Thierry rode a clear round aboard the 14 year old gelding Tintero. Unfortunately, a single time fault would light up on the Longines Global Champions Tour scoreboard. Amy Graham held onto the single clear score for an astounding 30 horses before Italy's Juan Carlos Garcia earned the second clear round of the first Grand Prix phase. Richard Spooner would match Juan Carlos' clear round aboard the top-ranking WBFSH Mount Cristallo. William Funnell and Edwina Tops-Alexander would deliver clear rounds as well as Lauren Hough and Christina Liebherr. Lauren Hough and her mare Ohlala were exceptional, jumping a highly skilled round after a strong winter of results in Florida as well as a win in London.

The second round would prove to be equally challenging with only three double clear rounds delivered. Edwina Tops-Alexander was the first rider to deliver a clear score aboard her beautiful black stallion Guccio. This stallion, who has been slowly coming through the ranks behind Edwina's top Mount Cevo Itot du Chateau, certainly stepped up to the plate this evening with a tremendous double clear performance. William Funnell and Billy Congo came through directly afterwards to earn the second double clear of the evening. Home-bred and developed by William himself, Billy Congo has certainly performed very well over the last three Longines Global Champions Tour events, with a fourth place finish in London and a second place finish in Cannes. This stallion seems to be settling into a competitive pace for this year's exciting season.

All the action occurred at once, with Richard Spooner and Cristallo matching both William and Edwina's double clears as the fifteenth combination to compete in the second round. The remaining clear riders from the first round, such as Christina Liebherr, Juan Carlos Garcia and Lauren Hough, would be disappointed with faults including a surprising 12 faults for Lauren Hough and Ohlala.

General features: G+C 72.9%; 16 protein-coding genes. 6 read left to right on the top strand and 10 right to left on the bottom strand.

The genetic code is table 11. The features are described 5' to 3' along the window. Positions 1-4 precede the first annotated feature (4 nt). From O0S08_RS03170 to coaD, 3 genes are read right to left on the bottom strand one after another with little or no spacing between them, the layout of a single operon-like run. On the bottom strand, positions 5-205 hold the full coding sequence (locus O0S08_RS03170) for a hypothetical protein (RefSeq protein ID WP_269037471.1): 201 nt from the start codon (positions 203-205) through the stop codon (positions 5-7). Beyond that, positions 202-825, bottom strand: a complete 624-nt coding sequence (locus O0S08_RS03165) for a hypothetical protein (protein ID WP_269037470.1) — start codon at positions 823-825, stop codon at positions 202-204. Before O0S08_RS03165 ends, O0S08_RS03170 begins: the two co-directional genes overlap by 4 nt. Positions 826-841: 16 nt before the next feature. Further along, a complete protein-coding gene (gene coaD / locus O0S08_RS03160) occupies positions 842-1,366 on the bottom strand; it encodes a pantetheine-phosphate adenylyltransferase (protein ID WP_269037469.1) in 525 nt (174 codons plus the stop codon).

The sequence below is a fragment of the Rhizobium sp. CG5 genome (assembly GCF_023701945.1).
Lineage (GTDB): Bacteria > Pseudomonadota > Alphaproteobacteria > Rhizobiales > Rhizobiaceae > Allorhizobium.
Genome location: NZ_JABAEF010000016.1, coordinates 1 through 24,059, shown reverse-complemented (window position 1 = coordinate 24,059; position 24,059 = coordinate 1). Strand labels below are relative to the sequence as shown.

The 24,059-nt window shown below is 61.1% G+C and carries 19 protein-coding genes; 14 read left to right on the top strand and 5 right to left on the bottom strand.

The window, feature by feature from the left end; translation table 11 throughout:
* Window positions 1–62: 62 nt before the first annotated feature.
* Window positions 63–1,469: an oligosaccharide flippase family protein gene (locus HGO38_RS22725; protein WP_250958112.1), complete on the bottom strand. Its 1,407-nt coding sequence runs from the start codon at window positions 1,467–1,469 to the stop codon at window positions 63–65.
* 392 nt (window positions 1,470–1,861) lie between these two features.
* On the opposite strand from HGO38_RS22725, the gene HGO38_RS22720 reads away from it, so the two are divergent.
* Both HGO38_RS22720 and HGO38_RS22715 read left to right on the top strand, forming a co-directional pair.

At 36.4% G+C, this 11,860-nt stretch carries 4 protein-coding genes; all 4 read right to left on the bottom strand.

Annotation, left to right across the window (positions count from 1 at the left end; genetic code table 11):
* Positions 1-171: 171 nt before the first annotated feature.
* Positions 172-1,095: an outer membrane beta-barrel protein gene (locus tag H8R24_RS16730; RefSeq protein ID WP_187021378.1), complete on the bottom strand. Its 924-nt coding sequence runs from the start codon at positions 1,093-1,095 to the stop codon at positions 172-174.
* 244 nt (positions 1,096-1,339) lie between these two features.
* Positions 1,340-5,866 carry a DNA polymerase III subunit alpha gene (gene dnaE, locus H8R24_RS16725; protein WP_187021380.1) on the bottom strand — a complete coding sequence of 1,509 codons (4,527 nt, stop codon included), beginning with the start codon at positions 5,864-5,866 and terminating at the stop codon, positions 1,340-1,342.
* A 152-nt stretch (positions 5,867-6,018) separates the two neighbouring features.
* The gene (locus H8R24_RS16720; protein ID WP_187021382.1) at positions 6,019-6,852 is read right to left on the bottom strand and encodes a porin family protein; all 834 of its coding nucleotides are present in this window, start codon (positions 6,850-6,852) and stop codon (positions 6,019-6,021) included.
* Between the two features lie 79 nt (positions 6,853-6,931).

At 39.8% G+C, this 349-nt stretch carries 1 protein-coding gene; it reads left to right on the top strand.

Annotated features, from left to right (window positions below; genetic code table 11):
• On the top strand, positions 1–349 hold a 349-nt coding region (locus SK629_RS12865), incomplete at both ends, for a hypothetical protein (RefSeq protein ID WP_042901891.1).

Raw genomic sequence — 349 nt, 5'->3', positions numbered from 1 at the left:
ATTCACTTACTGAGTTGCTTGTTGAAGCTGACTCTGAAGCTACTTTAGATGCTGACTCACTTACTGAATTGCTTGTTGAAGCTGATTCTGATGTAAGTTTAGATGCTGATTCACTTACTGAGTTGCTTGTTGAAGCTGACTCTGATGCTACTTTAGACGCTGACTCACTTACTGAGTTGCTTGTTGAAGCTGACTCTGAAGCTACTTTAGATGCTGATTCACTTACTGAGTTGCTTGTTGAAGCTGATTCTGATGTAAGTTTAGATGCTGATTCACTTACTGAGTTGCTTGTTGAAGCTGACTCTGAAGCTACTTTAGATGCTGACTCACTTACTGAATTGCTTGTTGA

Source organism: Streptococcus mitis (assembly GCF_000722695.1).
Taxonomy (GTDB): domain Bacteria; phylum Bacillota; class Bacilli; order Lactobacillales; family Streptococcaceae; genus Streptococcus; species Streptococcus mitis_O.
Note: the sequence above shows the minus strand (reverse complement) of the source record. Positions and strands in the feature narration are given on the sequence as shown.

Like that, the second round was over and complete and the surrounding spectators and VIP guests would wait in anticipation for the course to be set for a three horse-and-rider jump off between Great Britain, Australia and the United States of America.

Edwina Tops-Alexander was first to go in the jump off. The two-time season winner would have to set a time to beat for the remaining two riders to follow. However, her hopes of victory would be ruined when Guccio refused the green-colored vertical towards the end of the course. A surprising refusal from the black stallion would mean a 4 fault score for the leading Australian as well as three additional time faults.

William Funnell was next in the ring for Great Britain and there was no doubt that the British-born jockey intended on taking the Monaco title after a second place finish in Cannes. But alas a rail at the same fence where Edwina's Guccio refused to jump the first time round meant that a four fault score would stand for the British combination.

Last but certainly not least, was the long-time combination of Richard Spooner and Cristallo. The 15 year old gelding, who won back-to-back here in Monaco in 2008 and 2009, looked agile and confident as they jumped the first fence. All this combination would require to win was a clear score, free of jumping faults or time faults. Therefore, it was clear what Richard's game-plan was; to jump efficiently but cautiously in order to ensure a clear score.

This is exactly what Richard was able to do, displaying that this evening's Grand Prix title would require age, experience and agility from one's mount. Despite being nearly six-seconds slower then William Funnel and Billy Congo, Richard ensured his third victory in Monaco with a calm and collected performance. Crossing the finish line with a time of 40.39 seconds, Richard cantered casually past the VIP, dawning a tremendous smile as he waved to friends and fans for he would soon be crowned the winner of the Longines Global Champions Tour Grand Prix of Monaco.